Many times, the creatures would again approach the house, their hands raised above their head as in some kind of friendly gesture. The two men would fire at them, the bullet did metallic clanging noise when it hit the creature, which would flip over, or float in the air, or escape on all fours towards the weeds, only to come back again minutes later. The Suttons estimated that they might have been as many as 10 to 15 such creatures harassing them, although they never attempted to penetrate the house.
After three hours of fear turning into sheer panic, with three children crying or shrieking, the Sutton family decided to make a break from the house, and get help at the Police station at Hopkinsville. The farm was located nearer to Kelly, but the nearest police were in Hopkinsville. Family members took two vehicles to the Police Station in Hopkinsville, and reported their strange tale to Sheriff Russell Greenwell. Finally persuading the policemen that they were not joking, the policemen agreed to visit the Sutton house. Arriving at the farm, police found no trace of the creatures, but did find numerous bullet and rifle holes in the windows and walls. Greenwell was in charge of the twenty plus officers at the scene, and reported that the Suttons seemed sober, and were genuinely frightened by something. After a canvas of the neighborhood, reports were entered of the “hearing of shots being fired,” and the observation of “lights in the sky.”
Exhausting all efforts to find a rational explanation to the strange story, and finding no clear evidence of any alien visitors, the police left the Suttons farm at about 2:15 am. 90 minutes later, the creatures made their return. They began again peeking in the windows, seemingly out of curiosity. More gunfire took place, but again without effect. Several more hours of antics followed, finally stopping some 90 minutes before daybreak.
SHORT DISCUSSION: Naturally, initial public opinion was that the whole story was a hoax. If this was the case, several questions must be answered. Why would the Sutton family make up such an incredible claim? They made no money from the story, and did not seek any publicity, on the contrary. Why would they shoot holes in the walls of their home, causing a financial drain on the family to repair the damages? When, days later they attempted to protect themselves against human invaders walking in number across their fields, police was helpless. They thought of asking one dollar by visitor, to get some money to repair all the damages, but almost no trespasser paid. Of course, as soon as they tried to raise money, the press labeled them hoaxers and closed the case.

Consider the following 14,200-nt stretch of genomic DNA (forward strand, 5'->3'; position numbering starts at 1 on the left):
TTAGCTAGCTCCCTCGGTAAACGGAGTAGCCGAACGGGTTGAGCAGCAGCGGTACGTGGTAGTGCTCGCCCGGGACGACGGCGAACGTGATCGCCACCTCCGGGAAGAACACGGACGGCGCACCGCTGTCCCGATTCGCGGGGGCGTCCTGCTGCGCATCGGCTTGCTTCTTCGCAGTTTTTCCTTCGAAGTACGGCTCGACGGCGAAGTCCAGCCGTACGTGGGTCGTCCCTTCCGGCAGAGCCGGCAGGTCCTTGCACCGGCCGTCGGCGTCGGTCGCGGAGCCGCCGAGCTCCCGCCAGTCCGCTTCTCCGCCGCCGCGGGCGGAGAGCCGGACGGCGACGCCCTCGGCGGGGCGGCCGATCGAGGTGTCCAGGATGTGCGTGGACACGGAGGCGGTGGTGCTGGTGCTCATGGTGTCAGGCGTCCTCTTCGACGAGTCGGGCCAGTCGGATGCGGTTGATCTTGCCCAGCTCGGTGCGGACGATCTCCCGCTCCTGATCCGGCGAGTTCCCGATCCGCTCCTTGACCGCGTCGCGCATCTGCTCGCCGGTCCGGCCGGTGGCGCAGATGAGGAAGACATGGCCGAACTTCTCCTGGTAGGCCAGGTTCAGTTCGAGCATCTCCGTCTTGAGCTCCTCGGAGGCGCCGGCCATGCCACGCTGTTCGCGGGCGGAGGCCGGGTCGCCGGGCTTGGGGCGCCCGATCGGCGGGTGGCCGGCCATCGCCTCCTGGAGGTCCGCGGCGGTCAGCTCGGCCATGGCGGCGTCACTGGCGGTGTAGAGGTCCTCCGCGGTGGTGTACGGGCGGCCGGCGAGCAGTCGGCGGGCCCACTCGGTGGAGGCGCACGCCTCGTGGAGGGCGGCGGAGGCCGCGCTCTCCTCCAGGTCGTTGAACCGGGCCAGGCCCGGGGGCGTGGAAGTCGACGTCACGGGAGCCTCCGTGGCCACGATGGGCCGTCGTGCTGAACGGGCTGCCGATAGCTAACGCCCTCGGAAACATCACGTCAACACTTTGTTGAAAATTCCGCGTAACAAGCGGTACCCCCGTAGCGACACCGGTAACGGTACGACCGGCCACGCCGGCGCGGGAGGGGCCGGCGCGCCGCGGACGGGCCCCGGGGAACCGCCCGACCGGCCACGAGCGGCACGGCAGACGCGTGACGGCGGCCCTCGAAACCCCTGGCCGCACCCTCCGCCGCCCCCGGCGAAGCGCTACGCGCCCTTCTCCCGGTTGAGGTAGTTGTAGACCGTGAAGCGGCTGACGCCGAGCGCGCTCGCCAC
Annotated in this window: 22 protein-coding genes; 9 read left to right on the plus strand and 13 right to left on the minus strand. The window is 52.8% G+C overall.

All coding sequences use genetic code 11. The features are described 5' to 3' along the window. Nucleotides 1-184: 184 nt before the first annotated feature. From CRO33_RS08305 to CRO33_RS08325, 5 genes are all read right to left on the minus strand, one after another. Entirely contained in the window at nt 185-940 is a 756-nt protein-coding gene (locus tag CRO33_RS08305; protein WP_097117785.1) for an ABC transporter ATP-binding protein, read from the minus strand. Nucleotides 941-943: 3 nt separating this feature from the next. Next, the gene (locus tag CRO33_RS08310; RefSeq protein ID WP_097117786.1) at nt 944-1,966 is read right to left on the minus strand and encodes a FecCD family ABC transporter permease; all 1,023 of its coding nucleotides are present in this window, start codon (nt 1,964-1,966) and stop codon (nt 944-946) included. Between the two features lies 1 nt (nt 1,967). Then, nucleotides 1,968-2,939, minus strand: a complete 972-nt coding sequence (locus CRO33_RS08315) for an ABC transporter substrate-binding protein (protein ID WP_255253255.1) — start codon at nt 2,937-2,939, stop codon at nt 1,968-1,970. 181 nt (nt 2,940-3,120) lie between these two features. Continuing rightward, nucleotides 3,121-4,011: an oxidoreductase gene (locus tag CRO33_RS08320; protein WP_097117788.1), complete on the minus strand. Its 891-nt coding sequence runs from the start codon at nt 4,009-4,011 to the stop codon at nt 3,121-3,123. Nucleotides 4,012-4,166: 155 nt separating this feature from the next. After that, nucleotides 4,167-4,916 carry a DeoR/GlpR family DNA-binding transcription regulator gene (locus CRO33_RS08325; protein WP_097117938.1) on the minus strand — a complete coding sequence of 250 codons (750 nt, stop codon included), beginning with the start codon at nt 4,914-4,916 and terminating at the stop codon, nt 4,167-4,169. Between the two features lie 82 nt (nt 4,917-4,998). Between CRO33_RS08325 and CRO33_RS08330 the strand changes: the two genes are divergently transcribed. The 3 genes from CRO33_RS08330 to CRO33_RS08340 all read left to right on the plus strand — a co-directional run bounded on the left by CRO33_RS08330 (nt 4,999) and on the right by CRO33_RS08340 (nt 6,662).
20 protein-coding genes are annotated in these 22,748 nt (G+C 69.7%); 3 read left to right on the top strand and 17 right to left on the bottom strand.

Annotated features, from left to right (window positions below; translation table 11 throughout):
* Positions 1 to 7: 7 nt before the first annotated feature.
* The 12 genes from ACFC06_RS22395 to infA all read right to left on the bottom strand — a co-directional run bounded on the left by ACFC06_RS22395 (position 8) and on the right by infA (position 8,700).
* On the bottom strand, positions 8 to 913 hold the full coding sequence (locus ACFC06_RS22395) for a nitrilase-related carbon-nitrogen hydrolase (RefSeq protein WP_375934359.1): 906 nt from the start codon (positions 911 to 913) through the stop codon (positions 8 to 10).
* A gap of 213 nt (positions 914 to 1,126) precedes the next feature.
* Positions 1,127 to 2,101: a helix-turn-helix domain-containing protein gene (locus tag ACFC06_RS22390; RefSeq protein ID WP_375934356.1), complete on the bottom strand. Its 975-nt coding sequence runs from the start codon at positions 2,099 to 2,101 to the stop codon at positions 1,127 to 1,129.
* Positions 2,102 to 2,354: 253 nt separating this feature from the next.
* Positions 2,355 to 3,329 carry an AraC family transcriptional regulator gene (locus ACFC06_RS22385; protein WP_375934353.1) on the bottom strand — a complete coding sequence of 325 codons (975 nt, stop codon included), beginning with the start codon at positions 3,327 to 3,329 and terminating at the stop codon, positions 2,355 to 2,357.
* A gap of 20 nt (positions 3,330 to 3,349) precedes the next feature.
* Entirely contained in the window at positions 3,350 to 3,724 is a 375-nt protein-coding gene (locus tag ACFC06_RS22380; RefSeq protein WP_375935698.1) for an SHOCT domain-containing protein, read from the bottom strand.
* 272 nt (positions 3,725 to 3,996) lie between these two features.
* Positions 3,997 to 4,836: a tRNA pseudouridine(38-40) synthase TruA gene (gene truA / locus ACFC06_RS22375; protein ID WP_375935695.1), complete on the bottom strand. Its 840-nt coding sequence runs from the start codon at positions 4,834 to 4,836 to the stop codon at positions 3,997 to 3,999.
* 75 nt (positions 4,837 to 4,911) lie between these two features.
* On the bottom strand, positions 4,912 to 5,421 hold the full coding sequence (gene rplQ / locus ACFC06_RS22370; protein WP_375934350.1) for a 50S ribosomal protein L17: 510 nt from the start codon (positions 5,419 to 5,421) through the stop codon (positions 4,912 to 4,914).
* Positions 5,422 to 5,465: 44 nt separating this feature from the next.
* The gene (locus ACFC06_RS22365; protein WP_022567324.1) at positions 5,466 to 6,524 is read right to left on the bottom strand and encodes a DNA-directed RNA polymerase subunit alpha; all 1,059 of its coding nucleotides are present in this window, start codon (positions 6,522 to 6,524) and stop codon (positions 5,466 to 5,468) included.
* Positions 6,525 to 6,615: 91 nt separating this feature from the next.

Including Billy Ray and Lucky, seven adults were witnesses to these events. All of them, when questioned separately, gave the same story. Also sketches were made of the beings, and they essentially depicted the creatures in a like manner. A year after the events, the case was thoroughly investigated by Isabel Davis, an investigator from New York City, who related that the stories had not changed. As the years rolled by, the accounts of the Sutton family stood firm. No evidence of a hoax has ever been brought forward. The case was also looked into by Bud Ledwith, who was an engineer at a Hopkinsville radio station. Noted investigator, Dr. J. Allen Hynek, also accepted the accounts of the Suttons. Hynek discussed the details of the case with Davis and Ledwith. Although the Kelly-Hopkinsville case is an extremely unusual one, it is considered today to be authentic by many UFO investigators. Indeed, there would not be one single reason to reject it, if it weren’t for its fantastic implications.
FOLLOW UP: According to a text from the Kentucky archives of the Mutual UFO Network, another interesting event took place in Knoxville, Kentucky, on August 22 1955, with description similar to the Kelly-Hopkinsville event, unfortunately I have not yet found the time to search for information on this other event.




Source: http://www.ascensionearth2012.org/2014/03/the-hopkinsville-alien-invasion-of-1955.html